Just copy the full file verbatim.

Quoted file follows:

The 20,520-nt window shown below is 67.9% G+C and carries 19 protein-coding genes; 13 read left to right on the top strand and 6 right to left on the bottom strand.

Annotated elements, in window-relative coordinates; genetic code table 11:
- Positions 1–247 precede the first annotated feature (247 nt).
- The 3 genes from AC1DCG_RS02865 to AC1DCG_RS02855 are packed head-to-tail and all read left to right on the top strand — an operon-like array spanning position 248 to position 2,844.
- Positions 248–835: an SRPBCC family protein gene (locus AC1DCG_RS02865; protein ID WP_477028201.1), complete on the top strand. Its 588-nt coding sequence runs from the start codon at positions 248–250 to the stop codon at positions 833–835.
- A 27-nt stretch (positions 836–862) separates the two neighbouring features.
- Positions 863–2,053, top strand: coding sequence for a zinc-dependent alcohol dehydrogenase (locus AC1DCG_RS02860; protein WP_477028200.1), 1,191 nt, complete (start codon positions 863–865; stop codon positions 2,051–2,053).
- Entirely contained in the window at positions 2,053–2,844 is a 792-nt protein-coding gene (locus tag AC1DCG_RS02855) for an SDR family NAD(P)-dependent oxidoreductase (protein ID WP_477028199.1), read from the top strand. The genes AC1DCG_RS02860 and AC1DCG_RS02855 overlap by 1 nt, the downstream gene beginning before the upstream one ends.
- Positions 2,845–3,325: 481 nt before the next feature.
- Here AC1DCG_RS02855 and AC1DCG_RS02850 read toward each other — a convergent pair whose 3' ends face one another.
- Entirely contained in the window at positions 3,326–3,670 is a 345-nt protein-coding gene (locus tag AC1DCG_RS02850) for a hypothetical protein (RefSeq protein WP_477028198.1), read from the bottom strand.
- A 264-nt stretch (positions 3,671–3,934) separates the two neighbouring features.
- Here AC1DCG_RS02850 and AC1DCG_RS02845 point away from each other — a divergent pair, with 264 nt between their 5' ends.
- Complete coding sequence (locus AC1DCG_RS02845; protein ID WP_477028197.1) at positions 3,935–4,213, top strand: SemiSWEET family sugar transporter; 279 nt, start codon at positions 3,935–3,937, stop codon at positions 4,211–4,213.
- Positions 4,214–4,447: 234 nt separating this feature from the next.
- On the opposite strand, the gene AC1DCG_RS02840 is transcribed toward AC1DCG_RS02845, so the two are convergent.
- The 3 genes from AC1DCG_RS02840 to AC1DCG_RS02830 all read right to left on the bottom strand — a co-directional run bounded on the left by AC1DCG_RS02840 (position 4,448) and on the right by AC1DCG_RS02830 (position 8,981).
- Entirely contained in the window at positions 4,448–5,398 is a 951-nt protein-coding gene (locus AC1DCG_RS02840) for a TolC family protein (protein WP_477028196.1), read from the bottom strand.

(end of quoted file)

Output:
The 20,520-nt window shown below is 67.9% G+C and carries 19 protein-coding genes; 13 read left to right on the top strand and 6 right to left on the bottom strand.

Annotated elements, in window-relative coordinates; genetic code table 11:
- Positions 1–247 precede the first annotated feature (247 nt).
- The 3 genes from AC1DCG_RS02865 to AC1DCG_RS02855 are packed head-to-tail and all read left to right on the top strand — an operon-like array spanning position 248 to position 2,844.
- Positions 248–835: an SRPBCC family protein gene (locus AC1DCG_RS02865; protein ID WP_477028201.1), complete on the top strand. Its 588-nt coding sequence runs from the start codon at positions 248–250 to the stop codon at positions 833–835.
- A 27-nt stretch (positions 836–862) separates the two neighbouring features.
- Positions 863–2,053, top strand: coding sequence for a zinc-dependent alcohol dehydrogenase (locus AC1DCG_RS02860; protein WP_477028200.1), 1,191 nt, complete (start codon positions 863–865; stop codon positions 2,051–2,053).
- Entirely contained in the window at positions 2,053–2,844 is a 792-nt protein-coding gene (locus tag AC1DCG_RS02855) for an SDR family NAD(P)-dependent oxidoreductase (protein ID WP_477028199.1), read from the top strand. The genes AC1DCG_RS02860 and AC1DCG_RS02855 overlap by 1 nt, the downstream gene beginning before the upstream one ends.
- Positions 2,845–3,325: 481 nt before the next feature.
- Here AC1DCG_RS02855 and AC1DCG_RS02850 read toward each other — a convergent pair whose 3' ends face one another.
- Entirely contained in the window at positions 3,326–3,670 is a 345-nt protein-coding gene (locus tag AC1DCG_RS02850) for a hypothetical protein (RefSeq protein WP_477028198.1), read from the bottom strand.
- A 264-nt stretch (positions 3,671–3,934) separates the two neighbouring features.
- Here AC1DCG_RS02850 and AC1DCG_RS02845 point away from each other — a divergent pair, with 264 nt between their 5' ends.
- Complete coding sequence (locus AC1DCG_RS02845; protein ID WP_477028197.1) at positions 3,935–4,213, top strand: SemiSWEET family sugar transporter; 279 nt, start codon at positions 3,935–3,937, stop codon at positions 4,211–4,213.
- Positions 4,214–4,447: 234 nt separating this feature from the next.
- On the opposite strand, the gene AC1DCG_RS02840 is transcribed toward AC1DCG_RS02845, so the two are convergent.
- The 3 genes from AC1DCG_RS02840 to AC1DCG_RS02830 all read right to left on the bottom strand — a co-directional run bounded on the left by AC1DCG_RS02840 (position 4,448) and on the right by AC1DCG_RS02830 (position 8,981).
- Entirely contained in the window at positions 4,448–5,398 is a 951-nt protein-coding gene (locus AC1DCG_RS02840) for a TolC family protein (protein WP_477028196.1), read from the bottom strand.